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Sputter deposition is a method of (physical vapor deposition PVD) thin film deposition in which a high-purity source material (called a cathode or target) is subjected to a gas plasma (typically argon (Ar)). The energized atoms in this gas plasma collide with the target material and knock (spall) off source atoms, which then travel to and condense on the substrate, creating a thin film.
Plasma generation most commonly use direct current (DC Plasma Sputtering) or Radio Frequency (RF Plasma Sputtering). DC Plasma Generators and RF Plasma Generators both use the principle of ion excitation to propel atoms toward a target material. RF Plasma also can involve a matching network to tune the process for maximum efficiency.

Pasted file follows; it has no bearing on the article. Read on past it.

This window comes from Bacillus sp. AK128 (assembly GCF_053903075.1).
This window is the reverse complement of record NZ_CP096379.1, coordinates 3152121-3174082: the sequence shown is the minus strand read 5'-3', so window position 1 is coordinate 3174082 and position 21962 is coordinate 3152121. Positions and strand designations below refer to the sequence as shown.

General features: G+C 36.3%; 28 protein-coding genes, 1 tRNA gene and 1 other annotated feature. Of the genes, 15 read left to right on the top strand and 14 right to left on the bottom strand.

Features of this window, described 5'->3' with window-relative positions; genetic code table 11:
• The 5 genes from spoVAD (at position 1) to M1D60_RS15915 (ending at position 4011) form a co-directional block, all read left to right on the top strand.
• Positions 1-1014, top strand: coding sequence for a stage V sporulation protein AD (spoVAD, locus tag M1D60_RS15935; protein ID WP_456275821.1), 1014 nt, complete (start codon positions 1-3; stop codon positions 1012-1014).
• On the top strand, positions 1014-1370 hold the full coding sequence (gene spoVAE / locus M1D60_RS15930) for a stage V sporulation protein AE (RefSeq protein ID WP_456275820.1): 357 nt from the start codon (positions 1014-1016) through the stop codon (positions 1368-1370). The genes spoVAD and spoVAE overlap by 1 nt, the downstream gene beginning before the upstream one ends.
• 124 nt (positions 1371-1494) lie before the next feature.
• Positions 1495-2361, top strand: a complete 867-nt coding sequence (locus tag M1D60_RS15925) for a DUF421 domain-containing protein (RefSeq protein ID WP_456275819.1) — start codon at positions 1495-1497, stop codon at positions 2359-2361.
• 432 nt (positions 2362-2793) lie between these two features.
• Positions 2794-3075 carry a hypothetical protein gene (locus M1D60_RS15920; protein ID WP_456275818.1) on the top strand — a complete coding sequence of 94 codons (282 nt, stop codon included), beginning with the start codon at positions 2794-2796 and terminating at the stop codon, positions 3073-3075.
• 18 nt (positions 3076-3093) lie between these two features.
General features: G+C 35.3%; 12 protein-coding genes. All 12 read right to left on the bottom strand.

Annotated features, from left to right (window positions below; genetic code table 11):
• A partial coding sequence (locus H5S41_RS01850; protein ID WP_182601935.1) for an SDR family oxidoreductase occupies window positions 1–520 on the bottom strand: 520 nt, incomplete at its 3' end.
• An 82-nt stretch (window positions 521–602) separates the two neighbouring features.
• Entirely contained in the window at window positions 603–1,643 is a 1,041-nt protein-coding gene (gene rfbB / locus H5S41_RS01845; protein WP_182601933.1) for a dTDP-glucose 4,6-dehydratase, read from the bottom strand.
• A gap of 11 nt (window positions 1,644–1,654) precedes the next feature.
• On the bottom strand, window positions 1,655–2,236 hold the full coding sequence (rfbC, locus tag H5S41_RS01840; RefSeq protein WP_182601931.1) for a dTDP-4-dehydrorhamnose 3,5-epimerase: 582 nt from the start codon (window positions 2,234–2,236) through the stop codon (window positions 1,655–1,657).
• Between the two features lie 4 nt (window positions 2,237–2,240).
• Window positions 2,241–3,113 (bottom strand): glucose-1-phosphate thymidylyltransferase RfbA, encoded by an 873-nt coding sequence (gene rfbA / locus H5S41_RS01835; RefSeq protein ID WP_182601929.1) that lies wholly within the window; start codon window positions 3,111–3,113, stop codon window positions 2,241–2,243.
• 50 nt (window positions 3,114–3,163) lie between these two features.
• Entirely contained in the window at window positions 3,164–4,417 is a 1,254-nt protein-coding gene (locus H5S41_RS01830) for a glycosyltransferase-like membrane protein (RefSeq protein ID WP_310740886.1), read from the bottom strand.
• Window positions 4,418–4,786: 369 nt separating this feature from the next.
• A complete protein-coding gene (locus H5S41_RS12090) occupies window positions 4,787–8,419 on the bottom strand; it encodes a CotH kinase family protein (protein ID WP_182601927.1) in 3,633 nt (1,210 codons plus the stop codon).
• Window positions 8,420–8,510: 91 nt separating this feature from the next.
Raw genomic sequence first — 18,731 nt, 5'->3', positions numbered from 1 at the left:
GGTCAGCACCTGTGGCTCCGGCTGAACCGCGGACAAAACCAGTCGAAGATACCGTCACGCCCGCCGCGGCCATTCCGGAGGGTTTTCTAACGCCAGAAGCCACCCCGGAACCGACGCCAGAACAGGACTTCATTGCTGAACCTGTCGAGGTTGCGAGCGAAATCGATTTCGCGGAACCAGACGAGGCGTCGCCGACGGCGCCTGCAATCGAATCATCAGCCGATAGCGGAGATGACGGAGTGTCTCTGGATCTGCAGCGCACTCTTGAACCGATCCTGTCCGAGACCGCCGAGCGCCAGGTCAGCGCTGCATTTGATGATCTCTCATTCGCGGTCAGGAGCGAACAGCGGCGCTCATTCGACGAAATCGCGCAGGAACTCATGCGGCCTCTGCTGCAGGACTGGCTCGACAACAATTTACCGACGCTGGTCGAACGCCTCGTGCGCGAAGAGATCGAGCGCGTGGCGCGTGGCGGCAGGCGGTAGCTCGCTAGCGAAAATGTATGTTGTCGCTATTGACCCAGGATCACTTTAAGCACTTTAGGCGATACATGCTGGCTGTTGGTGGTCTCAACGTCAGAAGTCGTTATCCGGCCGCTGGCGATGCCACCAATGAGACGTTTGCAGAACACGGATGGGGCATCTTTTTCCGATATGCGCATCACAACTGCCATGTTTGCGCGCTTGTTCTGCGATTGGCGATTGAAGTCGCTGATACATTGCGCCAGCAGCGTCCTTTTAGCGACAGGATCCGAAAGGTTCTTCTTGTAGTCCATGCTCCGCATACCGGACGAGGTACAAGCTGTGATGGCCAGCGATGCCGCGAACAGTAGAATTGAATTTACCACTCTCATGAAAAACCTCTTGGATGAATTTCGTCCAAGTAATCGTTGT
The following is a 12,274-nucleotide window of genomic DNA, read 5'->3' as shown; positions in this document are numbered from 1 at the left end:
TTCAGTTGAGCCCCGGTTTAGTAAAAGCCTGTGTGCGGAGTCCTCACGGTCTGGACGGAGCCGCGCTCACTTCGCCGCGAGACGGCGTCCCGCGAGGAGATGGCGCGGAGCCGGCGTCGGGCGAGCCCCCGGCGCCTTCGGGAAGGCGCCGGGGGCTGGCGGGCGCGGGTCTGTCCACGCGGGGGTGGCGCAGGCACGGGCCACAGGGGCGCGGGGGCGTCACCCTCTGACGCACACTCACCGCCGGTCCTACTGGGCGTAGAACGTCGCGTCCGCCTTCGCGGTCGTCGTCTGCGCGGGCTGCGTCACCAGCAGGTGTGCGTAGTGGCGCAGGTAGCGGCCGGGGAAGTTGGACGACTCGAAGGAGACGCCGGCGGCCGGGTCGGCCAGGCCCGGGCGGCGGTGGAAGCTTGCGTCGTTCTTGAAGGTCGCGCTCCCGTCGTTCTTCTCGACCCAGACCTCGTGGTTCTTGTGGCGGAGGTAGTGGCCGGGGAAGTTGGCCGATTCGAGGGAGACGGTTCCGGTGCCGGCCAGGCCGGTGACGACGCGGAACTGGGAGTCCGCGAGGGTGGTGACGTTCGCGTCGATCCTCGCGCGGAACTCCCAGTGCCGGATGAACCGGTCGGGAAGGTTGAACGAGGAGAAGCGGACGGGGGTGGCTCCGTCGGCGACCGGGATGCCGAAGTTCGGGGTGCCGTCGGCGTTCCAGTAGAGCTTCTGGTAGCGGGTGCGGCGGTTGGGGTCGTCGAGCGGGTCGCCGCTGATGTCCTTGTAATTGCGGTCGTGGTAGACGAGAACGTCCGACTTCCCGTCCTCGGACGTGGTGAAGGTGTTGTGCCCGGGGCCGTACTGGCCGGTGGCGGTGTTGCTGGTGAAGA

Video Demonstration of Sputter Process
For a video demonstration of the sputtering process, we recommend a video prepared by the Clean Energy Institute at the University of Washington.
Sputtering targets are high purity materials that collide with atoms energized with the DC Plasma Generator or the RF Plasma Generator with Matching Network. These high energy atoms collide with the target and spall small amounts of this material that form a thin film on a substrate. Sputter targets can be of many materials, purities and thicknesses depending on the application.